Aziz Ansari: are we missing something?

So Aziz Ansari went on a date with a woman (going by the name of ‘Grace’); they went back to his place and by all accounts, he got a bit frisky and then a bit pushy. That doesn’t reflect well and it’s a shame for him that he can’t read signals well. Or perhaps, as is the case with some men, he just wasn’t raised to appreciate the needs or thoughts of women. Women were there primarily to serve and comfort.

It would certainly be great if this kind of behaviour diminished – or more than anything, the thinking behind it. It would be great if (heterosexual) men grew up wanting an equal relationship with a person who is a woman. But that would require more mothers to stop idolising their boys.

Anyhow, the big question is… if a couple go back to someone’s home after a date and the man pushes for sex, does this constitute sexual abuse? I believe that it does not. The main reason for this is as follows:

Since things got more equal, there’s been a growing trend of boys and girls hanging out and being friends and saying that it’s all just nice and innocent and equal and everyone is ‘cool’. And the consequence of this is that people deny the grey area between – that is the ever-present sexual potential between men and women.

Denial of the grey area can go wrong for both men and women. I once hung out a lot with a young chap who I adored, and when I raised the question of anything happening between us, he was in complete shock. Crikey, don’t get me wrong, we don’t want to return to the ‘good old days’, but when we escaped rigid courtship, chaperones and such the like, we also relinquished something useful and honest.

If a man goes on a date with a woman and, after a few drinks, they go back to his place together, it would be expected that they are going to do some sexual stuff. To be honest, as a woman, I might myself be a bit disappointed or even upset if I’d had a nice evening with a man and we came back to mine and he then rejected my advances.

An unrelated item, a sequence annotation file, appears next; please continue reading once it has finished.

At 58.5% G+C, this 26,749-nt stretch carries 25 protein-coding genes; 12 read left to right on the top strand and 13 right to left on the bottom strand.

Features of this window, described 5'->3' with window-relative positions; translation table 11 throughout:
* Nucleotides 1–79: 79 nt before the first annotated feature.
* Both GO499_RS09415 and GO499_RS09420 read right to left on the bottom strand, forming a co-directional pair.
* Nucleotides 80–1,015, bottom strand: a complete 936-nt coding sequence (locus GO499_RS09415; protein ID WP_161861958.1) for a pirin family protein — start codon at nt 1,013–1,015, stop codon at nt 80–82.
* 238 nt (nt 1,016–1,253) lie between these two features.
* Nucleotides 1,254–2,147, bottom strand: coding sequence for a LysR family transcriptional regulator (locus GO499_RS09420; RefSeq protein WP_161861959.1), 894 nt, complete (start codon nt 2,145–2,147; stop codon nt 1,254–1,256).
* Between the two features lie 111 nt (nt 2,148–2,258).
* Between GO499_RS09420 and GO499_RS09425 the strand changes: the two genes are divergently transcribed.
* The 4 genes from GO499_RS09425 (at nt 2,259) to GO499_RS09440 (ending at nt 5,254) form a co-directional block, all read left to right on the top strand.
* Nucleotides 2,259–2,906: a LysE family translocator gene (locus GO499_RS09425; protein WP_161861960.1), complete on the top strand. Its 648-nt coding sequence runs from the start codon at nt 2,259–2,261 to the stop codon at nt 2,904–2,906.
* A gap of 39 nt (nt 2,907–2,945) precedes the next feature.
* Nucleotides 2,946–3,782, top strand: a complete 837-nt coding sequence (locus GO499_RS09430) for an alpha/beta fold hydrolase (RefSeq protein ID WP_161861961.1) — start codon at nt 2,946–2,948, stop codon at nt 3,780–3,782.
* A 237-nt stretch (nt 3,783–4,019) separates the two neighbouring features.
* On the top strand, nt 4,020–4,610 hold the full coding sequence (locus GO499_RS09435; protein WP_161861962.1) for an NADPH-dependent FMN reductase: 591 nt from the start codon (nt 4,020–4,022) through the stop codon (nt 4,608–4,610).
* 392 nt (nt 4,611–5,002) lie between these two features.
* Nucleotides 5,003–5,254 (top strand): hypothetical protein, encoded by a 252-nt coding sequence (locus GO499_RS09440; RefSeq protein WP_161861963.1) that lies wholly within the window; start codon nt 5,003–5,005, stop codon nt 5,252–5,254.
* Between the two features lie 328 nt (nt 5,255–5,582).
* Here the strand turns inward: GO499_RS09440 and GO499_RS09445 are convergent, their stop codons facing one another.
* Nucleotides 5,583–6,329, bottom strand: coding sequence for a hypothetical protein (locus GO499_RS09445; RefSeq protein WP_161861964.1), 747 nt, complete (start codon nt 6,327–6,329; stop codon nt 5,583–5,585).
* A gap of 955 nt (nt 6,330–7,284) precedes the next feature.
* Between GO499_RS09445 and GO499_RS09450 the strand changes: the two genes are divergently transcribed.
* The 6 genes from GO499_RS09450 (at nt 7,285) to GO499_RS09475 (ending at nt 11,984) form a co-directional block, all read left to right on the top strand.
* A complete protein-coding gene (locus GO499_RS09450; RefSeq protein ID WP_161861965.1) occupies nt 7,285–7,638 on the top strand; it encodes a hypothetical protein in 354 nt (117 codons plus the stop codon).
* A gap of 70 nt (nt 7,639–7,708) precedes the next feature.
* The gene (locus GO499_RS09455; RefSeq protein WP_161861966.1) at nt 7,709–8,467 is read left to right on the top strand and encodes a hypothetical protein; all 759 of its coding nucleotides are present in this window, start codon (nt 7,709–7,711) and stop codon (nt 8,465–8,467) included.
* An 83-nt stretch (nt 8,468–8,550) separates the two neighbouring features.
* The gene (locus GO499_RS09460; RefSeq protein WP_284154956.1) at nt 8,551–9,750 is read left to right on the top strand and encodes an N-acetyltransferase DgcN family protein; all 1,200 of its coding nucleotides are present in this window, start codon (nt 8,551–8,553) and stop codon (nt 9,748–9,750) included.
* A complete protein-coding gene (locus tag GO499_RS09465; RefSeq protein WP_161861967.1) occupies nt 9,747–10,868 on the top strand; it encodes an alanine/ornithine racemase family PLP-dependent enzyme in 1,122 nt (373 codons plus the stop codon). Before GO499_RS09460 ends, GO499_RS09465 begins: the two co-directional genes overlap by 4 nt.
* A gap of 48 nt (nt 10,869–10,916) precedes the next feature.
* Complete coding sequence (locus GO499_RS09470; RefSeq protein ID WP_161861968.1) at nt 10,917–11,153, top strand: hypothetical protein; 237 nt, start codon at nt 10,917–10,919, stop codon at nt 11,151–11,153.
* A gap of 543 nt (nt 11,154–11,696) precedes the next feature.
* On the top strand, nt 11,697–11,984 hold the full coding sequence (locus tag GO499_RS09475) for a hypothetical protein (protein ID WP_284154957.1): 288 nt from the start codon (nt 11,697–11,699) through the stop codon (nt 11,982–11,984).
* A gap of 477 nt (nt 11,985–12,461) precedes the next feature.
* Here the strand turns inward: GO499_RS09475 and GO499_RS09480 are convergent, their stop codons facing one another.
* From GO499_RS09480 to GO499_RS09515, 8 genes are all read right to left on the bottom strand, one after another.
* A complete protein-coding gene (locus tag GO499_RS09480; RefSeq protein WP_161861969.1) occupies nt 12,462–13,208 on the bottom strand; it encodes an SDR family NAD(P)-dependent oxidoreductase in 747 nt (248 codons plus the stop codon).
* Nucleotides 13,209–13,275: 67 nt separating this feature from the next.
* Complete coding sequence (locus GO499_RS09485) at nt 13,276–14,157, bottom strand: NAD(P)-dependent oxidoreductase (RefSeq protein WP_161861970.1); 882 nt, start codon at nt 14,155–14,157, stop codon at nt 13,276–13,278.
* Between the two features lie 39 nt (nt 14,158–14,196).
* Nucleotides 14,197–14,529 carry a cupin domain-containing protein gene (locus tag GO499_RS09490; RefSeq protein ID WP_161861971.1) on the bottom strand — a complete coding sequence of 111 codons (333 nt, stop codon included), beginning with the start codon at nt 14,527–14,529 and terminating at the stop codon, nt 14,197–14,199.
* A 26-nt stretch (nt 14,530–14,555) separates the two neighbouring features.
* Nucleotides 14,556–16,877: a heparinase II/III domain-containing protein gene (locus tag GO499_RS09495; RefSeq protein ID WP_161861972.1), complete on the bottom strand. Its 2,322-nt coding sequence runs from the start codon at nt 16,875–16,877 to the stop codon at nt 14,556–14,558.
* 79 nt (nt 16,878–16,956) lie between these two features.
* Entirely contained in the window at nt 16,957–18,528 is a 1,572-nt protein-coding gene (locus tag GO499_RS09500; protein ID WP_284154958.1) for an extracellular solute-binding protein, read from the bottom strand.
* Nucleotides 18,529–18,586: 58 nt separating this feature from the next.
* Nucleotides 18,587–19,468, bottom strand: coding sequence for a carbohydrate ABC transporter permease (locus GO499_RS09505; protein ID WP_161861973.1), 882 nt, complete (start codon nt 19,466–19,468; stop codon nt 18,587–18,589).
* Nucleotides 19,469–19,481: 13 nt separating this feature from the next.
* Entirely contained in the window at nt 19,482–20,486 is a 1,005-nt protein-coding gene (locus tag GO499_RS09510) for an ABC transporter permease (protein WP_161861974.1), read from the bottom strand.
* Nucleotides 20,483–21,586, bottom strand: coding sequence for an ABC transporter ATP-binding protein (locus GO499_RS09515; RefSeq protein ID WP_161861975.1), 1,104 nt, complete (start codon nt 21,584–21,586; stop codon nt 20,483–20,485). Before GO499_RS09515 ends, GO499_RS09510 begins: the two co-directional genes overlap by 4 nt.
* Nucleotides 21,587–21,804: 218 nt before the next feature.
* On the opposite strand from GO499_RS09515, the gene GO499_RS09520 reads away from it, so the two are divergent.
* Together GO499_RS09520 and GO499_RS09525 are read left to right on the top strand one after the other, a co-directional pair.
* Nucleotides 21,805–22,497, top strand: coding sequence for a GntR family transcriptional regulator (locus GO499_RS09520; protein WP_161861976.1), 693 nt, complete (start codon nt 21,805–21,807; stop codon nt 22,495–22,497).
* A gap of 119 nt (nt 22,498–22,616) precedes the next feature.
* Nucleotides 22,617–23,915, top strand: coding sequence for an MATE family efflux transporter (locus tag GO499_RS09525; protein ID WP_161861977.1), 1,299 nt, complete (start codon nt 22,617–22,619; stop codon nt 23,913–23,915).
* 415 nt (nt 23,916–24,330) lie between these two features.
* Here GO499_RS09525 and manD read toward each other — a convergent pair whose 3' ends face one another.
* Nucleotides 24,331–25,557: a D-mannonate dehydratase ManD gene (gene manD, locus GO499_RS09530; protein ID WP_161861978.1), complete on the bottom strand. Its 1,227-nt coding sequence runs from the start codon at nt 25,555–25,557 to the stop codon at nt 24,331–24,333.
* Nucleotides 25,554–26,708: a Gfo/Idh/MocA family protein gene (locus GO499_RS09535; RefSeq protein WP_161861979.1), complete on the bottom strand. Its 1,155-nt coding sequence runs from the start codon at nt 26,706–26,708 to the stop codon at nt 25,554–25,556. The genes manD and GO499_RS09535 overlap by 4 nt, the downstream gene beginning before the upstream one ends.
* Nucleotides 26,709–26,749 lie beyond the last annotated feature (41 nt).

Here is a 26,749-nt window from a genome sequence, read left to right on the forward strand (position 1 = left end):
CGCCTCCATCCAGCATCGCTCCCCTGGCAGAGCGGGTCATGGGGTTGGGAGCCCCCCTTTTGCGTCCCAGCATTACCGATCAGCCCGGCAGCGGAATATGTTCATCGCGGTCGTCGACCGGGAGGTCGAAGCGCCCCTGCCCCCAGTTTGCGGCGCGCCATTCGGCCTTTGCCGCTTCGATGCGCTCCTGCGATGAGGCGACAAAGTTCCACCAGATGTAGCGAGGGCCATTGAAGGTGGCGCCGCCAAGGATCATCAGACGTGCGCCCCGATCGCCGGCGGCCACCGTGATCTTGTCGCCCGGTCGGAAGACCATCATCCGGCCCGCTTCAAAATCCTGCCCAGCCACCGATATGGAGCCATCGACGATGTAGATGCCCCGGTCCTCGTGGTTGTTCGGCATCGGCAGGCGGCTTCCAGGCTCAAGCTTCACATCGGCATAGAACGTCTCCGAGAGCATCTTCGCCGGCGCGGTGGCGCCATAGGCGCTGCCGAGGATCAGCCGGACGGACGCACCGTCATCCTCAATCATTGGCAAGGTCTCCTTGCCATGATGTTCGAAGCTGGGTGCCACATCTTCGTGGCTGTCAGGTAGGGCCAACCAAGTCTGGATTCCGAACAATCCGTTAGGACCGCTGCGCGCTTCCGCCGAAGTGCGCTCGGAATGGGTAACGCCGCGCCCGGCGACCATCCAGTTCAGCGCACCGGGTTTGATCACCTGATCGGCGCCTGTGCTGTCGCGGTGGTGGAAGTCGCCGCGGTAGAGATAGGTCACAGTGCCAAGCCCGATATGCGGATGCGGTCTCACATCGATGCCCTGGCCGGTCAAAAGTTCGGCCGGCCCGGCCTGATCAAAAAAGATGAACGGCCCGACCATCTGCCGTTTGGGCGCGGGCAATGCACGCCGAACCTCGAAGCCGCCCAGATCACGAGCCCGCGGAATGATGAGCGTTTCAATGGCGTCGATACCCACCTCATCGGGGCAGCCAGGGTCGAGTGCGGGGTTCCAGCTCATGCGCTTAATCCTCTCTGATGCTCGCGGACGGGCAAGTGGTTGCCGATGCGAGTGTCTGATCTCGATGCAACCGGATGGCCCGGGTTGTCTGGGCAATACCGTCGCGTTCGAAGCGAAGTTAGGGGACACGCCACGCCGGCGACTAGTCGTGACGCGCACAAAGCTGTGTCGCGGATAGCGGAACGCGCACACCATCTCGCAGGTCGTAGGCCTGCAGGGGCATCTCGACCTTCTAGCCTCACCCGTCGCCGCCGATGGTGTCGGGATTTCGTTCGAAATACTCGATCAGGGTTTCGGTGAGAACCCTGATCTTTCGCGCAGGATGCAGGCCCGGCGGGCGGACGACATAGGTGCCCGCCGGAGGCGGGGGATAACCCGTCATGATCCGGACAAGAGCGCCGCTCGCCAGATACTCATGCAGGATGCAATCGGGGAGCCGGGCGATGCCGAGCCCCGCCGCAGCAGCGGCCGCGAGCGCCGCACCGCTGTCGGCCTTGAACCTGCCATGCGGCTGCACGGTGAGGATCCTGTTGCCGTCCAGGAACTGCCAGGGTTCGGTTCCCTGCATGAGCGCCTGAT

If as a man or a woman, you are bold enough to go back to someone’s house after a date, then you need to be bold enough to set the other person straight if you didn’t mean that you wanted to have sex. Of course, male and female sexuality operate in different ways. Both sexes are fully capable of self-control, but biologically speaking, the man plays the active role, and the woman plays the passive. Maybe therefore a man’s desire (i.e. his erect penis being presented to you) can feel like something intimidating. But -not wanting to sound mean because I appreciate that Grace was upset by her experience- it’s worth bearing such possibilities in mind before allowing the situation to develop.

So dealing with an overly-keen date after (wilfully and intentionally) going back to someone’s flat after a date is pretty innocuous compared to some other situations women find themselves in. Sadly, some of these situations cannot been pre-empted or avoided. But when making decisions about what they do, there is a risk that women confuse two important, but distinct questions: a question of personal safety, and one of morality.